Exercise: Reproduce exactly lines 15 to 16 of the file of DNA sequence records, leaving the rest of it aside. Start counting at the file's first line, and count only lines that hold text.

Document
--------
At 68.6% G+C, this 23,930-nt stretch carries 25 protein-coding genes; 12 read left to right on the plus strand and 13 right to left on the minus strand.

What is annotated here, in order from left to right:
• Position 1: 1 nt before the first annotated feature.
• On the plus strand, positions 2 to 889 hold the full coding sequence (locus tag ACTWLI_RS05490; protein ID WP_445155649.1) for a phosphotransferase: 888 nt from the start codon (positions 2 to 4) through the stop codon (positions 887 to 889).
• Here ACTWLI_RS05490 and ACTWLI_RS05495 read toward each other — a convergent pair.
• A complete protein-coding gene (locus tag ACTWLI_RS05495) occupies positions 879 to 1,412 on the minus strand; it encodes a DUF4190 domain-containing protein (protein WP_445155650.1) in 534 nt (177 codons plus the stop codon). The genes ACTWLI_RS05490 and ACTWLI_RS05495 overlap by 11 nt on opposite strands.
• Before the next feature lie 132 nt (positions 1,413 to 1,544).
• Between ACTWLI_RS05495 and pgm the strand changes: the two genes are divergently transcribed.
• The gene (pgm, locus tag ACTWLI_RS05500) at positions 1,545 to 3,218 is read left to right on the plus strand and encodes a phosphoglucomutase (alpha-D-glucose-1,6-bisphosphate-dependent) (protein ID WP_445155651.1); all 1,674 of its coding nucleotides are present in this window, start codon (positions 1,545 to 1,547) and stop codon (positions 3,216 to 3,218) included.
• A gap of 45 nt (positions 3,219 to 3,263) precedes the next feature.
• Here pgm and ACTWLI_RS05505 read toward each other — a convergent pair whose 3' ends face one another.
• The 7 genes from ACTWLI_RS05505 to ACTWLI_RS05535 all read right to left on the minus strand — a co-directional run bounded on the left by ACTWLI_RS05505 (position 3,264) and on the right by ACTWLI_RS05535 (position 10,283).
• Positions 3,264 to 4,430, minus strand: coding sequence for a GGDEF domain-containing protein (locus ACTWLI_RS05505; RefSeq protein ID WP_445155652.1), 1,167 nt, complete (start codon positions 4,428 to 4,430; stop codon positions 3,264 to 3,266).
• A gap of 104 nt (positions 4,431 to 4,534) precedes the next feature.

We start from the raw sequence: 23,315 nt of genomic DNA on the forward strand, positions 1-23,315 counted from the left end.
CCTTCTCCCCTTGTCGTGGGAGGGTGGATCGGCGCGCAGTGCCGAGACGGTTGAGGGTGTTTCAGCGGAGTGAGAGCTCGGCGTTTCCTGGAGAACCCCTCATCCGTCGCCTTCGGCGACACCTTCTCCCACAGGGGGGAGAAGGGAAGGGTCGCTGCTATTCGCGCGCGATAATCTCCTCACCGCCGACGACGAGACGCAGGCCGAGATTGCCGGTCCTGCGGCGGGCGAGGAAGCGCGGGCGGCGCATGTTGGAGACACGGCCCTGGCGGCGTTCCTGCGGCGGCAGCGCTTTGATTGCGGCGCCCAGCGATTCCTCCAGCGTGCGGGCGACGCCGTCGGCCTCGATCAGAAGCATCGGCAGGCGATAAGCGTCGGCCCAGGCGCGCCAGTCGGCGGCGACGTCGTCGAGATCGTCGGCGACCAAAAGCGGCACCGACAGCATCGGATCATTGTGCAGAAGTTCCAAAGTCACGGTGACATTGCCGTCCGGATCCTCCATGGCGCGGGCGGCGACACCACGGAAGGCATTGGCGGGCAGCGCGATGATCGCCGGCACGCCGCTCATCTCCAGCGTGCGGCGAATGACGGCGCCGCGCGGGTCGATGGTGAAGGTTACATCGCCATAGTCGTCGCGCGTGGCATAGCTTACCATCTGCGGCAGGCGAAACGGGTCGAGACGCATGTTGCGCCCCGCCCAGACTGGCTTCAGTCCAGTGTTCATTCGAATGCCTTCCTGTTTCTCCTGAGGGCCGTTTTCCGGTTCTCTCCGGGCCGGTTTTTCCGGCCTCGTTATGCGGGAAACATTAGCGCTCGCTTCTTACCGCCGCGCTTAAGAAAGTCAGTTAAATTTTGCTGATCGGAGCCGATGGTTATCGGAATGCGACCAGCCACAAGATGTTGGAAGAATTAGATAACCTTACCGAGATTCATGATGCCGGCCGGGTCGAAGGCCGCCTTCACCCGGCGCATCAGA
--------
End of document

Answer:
We start from the raw sequence: 23,315 nt of genomic DNA on the forward strand, positions 1-23,315 counted from the left end.
CCTTCTCCCCTTGTCGTGGGAGGGTGGATCGGCGCGCAGTGCCGAGACGGTTGAGGGTGTTTCAGCGGAGTGAGAGCTCGGCGTTTCCTGGAGAACCCCTCATCCGTCGCCTTCGGCGACACCTTCTCCCACAGGGGGGAGAAGGGAAGGGTCGCTGCTATTCGCGCGCGATAATCTCCTCACCGCCGACGACGAGACGCAGGCCGAGATTGCCGGTCCTGCGGCGGGCGAGGAAGCGCGGGCGGCGCATGTTGGAGACACGGCCCTGGCGGCGTTCCTGCGGCGGCAGCGCTTTGATTGCGGCGCCCAGCGATTCCTCCAGCGTGCGGGCGACGCCGTCGGCCTCGATCAGAAGCATCGGCAGGCGATAAGCGTCGGCCCAGGCGCGCCAGTCGGCGGCGACGTCGTCGAGATCGTCGGCGACCAAAAGCGGCACCGACAGCATCGGATCATTGTGCAGAAGTTCCAAAGTCACGGTGACATTGCCGTCCGGATCCTCCATGGCGCGGGCGGCGACACCACGGAAGGCATTGGCGGGCAGCGCGATGATCGCCGGCACGCCGCTCATCTCCAGCGTGCGGCGAATGACGGCGCCGCGCGGGTCGATGGTGAAGGTTACATCGCCATAGTCGTCGCGCGTGGCATAGCTTACCATCTGCGGCAGGCGAAACGGGTCGAGACGCATGTTGCGCCCCGCCCAGACTGGCTTCAGTCCAGTGTTCATTCGAATGCCTTCCTGTTTCTCCTGAGGGCCGTTTTCCGGTTCTCTCCGGGCCGGTTTTTCCGGCCTCGTTATGCGGGAAACATTAGCGCTCGCTTCTTACCGCCGCGCTTAAGAAAGTCAGTTAAATTTTGCTGATCGGAGCCGATGGTTATCGGAATGCGACCAGCCACAAGATGTTGGAAGAATTAGATAACCTTACCGAGATTCATGATGCCGGCCGGGTCGAAGGCCGCCTTCACCCGGCGCATCAGA